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J Oncol Pract. 2008 July; 4(4): 184.
PMCID: PMC2793957

The Clinical Practice Committee: A Look Ahead

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W. Charles Penley, MD

Greetings from Nashville! Publishing deadlines being what they are, I find myself sitting inside on an April afternoon in the unenviable position of producing an article that will seem timely and germane when the July JOP is delivered to you. By that time, the American Society of Clinical Oncology (ASCO) Annual Meeting will have come and gone, crisp spring temperatures will have yielded to summer swelter in the South, we will possibly know which candidates will be on the Presidential ballot in the fall, and with much luck, voices of reason will have prevailed in Congress regarding the “SGR Fix.”

What does any of this have to do with the Clinical Practice Committee (CPC) and the agenda for the upcoming year? The answers are the focus of this column.

The ASCO Annual Meeting remains the largest and most prestigious cancer care–related meeting in the world. The program is spectacular, and cancer patients are directly and immediately impacted by the research presented. To paraphrase a popular television advertisement, “The Clinical Practice Committee doesn't do the research; the Clinical Practice Committee works to ensure that your patients have access to the innovative therapeutics that emanate from that research.” The CPC and ASCO staff work together with regulatory agencies and third-party payors to ensure access to high quality, up-to-date cancer care. We work to develop new coding and reimbursement guidelines when changes in practice require them. On perhaps an even more fundamental level, the CPC has been involved in discussions regarding the continued payment for routine costs of care for patients who choose to participate in clinical trials, hoping to ensure that high quality clinical research continues.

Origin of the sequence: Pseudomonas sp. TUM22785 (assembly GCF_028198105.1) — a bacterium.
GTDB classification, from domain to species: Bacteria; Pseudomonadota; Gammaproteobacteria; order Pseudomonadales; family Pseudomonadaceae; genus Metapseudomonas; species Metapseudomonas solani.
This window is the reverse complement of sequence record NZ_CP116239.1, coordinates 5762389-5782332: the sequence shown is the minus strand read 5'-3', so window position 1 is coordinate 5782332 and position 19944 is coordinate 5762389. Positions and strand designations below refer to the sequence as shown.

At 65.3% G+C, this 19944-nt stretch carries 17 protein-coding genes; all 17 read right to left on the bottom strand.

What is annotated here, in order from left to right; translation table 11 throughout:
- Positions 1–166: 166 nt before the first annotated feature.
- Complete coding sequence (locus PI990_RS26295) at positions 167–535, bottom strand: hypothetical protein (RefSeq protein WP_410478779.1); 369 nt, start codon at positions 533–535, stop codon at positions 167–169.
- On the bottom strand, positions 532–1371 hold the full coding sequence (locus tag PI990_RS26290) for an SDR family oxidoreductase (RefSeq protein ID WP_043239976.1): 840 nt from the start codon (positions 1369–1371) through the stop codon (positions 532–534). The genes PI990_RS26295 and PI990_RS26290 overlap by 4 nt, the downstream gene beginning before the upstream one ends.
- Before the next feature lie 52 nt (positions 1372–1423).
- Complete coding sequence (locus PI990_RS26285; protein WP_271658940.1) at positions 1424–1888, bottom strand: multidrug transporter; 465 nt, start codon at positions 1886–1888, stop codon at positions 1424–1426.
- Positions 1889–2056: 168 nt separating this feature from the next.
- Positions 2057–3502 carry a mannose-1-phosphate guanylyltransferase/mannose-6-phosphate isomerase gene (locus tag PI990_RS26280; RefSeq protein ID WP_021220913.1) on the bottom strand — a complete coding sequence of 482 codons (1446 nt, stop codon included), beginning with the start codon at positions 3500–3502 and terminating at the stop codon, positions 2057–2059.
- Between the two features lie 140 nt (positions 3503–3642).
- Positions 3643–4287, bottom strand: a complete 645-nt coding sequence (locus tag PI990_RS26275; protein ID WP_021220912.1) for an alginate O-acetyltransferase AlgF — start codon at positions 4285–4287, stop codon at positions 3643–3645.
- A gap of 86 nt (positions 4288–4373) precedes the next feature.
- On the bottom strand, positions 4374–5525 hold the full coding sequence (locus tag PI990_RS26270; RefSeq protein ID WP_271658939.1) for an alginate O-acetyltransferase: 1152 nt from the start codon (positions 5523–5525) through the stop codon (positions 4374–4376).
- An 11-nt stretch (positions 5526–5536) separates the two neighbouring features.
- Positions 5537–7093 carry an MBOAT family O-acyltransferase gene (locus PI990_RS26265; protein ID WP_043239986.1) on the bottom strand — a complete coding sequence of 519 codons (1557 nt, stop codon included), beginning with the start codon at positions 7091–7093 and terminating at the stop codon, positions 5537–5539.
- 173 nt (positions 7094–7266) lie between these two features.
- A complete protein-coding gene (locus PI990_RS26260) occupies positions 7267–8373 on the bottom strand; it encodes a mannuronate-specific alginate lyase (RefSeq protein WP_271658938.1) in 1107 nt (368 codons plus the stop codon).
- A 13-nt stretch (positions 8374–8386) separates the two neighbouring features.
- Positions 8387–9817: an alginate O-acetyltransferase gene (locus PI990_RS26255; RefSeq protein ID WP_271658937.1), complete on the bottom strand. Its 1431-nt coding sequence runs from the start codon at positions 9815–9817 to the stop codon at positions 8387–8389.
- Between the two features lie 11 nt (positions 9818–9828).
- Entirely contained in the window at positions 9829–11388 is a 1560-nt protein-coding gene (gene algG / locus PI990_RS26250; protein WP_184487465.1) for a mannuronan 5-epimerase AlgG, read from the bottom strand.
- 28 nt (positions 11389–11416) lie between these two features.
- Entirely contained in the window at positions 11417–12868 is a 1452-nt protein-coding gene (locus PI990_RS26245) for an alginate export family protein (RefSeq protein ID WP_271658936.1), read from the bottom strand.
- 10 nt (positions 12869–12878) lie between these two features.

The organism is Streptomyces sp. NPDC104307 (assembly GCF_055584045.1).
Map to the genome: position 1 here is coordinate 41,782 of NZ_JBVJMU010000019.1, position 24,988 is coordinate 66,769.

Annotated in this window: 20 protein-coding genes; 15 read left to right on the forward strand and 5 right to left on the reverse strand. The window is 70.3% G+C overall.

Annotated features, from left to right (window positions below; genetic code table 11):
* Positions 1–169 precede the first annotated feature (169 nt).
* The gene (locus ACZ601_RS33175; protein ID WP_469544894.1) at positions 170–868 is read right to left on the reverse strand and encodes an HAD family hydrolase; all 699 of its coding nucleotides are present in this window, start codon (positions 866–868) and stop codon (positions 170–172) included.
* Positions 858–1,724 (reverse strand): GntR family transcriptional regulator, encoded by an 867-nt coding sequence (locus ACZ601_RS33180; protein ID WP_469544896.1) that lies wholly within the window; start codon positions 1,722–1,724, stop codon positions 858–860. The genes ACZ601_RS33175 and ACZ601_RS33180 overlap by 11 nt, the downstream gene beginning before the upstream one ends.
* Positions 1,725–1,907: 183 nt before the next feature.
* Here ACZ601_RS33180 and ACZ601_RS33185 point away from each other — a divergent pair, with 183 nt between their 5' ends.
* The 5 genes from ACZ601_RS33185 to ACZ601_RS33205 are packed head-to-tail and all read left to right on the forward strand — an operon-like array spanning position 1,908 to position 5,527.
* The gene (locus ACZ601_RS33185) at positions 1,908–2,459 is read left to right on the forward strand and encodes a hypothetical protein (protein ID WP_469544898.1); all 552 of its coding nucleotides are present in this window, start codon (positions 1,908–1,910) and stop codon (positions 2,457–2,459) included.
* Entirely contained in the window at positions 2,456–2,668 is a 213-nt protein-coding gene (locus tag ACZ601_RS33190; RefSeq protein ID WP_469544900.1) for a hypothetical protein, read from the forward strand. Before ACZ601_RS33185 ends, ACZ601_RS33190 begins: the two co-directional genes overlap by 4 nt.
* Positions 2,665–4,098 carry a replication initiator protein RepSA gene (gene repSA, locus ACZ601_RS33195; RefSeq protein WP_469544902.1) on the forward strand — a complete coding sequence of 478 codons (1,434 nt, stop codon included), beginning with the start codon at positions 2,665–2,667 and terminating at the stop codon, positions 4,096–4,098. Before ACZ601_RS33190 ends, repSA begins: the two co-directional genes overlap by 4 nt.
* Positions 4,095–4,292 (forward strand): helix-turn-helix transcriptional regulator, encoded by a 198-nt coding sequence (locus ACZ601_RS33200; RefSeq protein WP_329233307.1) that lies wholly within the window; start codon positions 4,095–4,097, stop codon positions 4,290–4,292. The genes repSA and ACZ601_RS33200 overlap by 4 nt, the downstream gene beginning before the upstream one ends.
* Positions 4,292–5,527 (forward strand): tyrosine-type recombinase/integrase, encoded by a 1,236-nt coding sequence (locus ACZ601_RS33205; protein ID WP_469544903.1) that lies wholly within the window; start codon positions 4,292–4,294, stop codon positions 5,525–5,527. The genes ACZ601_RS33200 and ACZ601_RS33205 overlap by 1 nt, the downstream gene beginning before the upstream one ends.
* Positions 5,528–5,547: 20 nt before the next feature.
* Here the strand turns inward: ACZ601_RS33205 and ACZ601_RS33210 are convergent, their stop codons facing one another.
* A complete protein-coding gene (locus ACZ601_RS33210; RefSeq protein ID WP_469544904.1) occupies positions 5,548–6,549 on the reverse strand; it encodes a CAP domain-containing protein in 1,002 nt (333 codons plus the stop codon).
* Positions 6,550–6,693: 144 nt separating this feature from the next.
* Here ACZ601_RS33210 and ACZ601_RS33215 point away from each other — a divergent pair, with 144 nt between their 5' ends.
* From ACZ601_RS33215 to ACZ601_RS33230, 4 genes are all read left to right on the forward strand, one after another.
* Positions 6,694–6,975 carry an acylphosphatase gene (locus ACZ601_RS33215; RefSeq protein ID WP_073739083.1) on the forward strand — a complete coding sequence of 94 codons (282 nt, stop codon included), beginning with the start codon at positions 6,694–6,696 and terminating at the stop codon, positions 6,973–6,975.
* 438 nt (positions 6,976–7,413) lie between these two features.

While I can't presume to predict the outcome of the presidential election in the fall, I have absolutely no doubt that the outcome will have an impact on practicing physicians of all stripes in this country. The new administration will bring new ideas to the healthcare arena, new faces in administrative roles, and no doubt new programs and regulations. Yesterday's Medicare Modernization Act implementation and today's erythropoiesis-stimulating–agent debate will morph into other issues directly related to cancer care delivery, and it is the role of the CPC to remain engaged and represent the interests of all oncologists and our patients. I am confident that ASCO leadership, staff, and volunteers will rise to meet whatever challenges that may arise.

The Sustainable Growth Rate Formula remains a highly politicized problem that affects all who provide healthcare in America. Congress, in its wisdom, has for the last several years produced one-year “fixes”, and Medicare reimbursement has been largely stable (though of course not keeping up with the increasing costs of healthcare delivery). Last year, the “fix” was for only six months, meaning that by July, something will have happened—good or bad—to the Medicare conversion factor. Larger minds than mine have attempted to permanently resolve this problem, and thus far have failed to do so, so I won't presume to offer a solution. However, I can assure you that ASCO and the CPC will remain active in these discussions on behalf of all practicing oncologists.

In addition to these issues, the CPC serves as the conduit for regular interaction with the state affiliates. We believe that a strong network of state affiliates is important, and are working to improve two-way communication. The State Affiliate Grant Program remains a tangible example of support that ASCO offers to its affiliates. These grants are used to support a wide variety of activities at the state level. A State Society Task Force was convened last year to work on other ways to strengthen these relationships, and we plan to carry this work forward.

I look forward to and am humbled by the opportunity to serve as the CPC chair. I am grateful for the opportunity to have worked closely during the past year with my immediate predecessors in this role, and know that I have large shoes to fill. Drs Terry Mulvey, Peter Yu, and John Cox have my undying respect and gratitude. I appreciate their continued wise counsel. Finally, I will start my year as chair by acknowledging the incredible group of ASCO staff members who support our work. Without them, our little band of volunteers would indeed struggle mightily!

Articles from Journal of Oncology Practice are provided here courtesy of American Society of Clinical Oncology